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Tango Timing

by Richard Lamberty

A beat of music is in no way an instantaneous moment. It has duration. This fact is very much at the heart of what I do with tango timing.

Sometimes we talk about tango as Slows and Quicks. At other times, we count. Long ago I adopted a notation for writing Slows and Quicks that gave me a greater granularity and allowed me to express something closer to counts. Let's see how this works.

A measure of music in tango has 4 beats (4/4 timing.): 1 2 3 4

If we take a figure like the Closed Promenade, the given timing is Slow, Quick, Quick, Slow, which is usually given as SQQS.

If each Slow is TWO beats (out of the four) and each quick is ONE beat, then this figures sums as 2 + 1 + 1 + 2 = 6 beats, which is one and one half measures of music. That by itself is not so hard to grasp, but it does mean that, unlike waltz, figures are not limited to measure boundaries. Getting a feeling for that takes some practice. And that is also the main reason most tango is given as Slows and Quicks rather than as Numbers.

Two examples to demonstrate why:

  • Progressive Link to Closed Promenade (QQ SQQS): in numbers, 1 2 for the link, and 34 1 2 34 for the closed promenade.

  • Closed Promenade to Link (SQQS QQ) 12 3 4 12 for the closed promenade, and 3 4 for the link.

Hmmmm. Numbers are not so useful since they are clearly context dependent, whereas the Slows and Quicks remain clear regardless of measure boundaries.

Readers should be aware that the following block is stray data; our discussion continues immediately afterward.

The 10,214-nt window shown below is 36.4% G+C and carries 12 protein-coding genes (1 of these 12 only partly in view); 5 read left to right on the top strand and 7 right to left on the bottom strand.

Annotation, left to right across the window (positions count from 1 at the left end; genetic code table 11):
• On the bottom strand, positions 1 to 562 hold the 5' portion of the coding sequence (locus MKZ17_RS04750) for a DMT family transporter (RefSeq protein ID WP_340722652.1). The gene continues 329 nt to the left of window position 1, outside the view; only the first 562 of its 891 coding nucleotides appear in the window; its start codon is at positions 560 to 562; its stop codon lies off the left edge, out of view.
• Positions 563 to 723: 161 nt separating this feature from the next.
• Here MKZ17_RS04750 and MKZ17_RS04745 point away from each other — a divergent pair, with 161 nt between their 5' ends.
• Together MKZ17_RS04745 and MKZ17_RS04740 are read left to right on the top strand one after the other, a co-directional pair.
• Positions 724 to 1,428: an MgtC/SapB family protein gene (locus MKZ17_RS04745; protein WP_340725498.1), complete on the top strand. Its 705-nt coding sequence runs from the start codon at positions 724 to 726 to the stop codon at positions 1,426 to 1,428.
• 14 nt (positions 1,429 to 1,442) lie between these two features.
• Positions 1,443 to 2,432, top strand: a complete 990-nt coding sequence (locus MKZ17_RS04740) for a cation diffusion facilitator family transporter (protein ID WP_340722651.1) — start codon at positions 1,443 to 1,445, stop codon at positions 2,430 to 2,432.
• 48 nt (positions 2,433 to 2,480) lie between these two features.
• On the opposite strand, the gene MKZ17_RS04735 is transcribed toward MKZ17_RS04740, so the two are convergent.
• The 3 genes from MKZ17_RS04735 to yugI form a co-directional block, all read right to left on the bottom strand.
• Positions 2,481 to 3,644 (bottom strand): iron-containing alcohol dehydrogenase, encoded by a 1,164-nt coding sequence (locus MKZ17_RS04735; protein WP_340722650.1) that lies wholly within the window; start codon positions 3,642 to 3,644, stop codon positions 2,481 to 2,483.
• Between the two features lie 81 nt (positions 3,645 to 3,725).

Now for the next bit.

Since a Slow consists of TWO beats, and since we are thinking about duration as a factor in movement, I find that I have TWO ways that I can interpret my Slows. I can step on the first beat, and stand on the second OR stand on the first beat and STEP on the second. Technically, either way, I have executed the step labeled SLOW within the boundary of music allocated to it; within the duration of the given timing. But the effect is quite different.

And so, having a method of notation that distinguishes one version of the Slow from another might be useful (or not . . . . )

Let's call a Slow where we step on the first beat and stand on the second beat of music an EARLY SLOW. We step EARLY in the allocated block of music and spend the rest of the time standing. And let's call a Slow where we stand on the first beat and step on the second a LATE SLOW. We step LATE in the allocated block of music, having waited (standing) on the first beat. Further, let's designate the symbol "s" (lowercase s) to mean EARLY SLOW and let's designate the symbol "S" (uppercase S) to mean LATE SLOW.

The closed promenade then has FOUR possible interpretations:

  • sQQs (two early Slows)

  • SQQS (two late Slows)

  • sQQS (early Slow followed by late Slow)

  • SQQs (late Slow followed by early Slow)

It turns out I usually dance the last one :-)

Let's go back and look at NUMBERS for this, assuming we start with beat ONE of a measure: In this case a numeral (e.g., 1) is held or a beat that I STAND on; and a written number (e.g., ONE) is a beat that I STEP on.

So we have (think of a written out number as being . . . . LOUDER than a numerical one.) the same four options as above:

  • ONE 2 THREE FOUR ONE 2

  • 1 TWO THREE FOUR 1 TWO

  • ONE 2 THREE FOUR 1 TWO

  • 1 TWO THREE FOUR ONE 2

Again, I dance the last option: TWO THREE FOUR ONE -- most of the time :-)

If you try all four of the interpretations above, be sure you SAY your TIMING out loud. It will really help. Just be louder on the beats that you are stepping on.

Again, a beat of music is not just a moment. It has duration. Two beats (a Slow) gives us lots of time, and within that time, we have room to play.


This essay is based on a post to the Weavers discussion group, 1/21/2005; published in the Dixie Round Dance Council (DRDC) Newsletter, June 2011.



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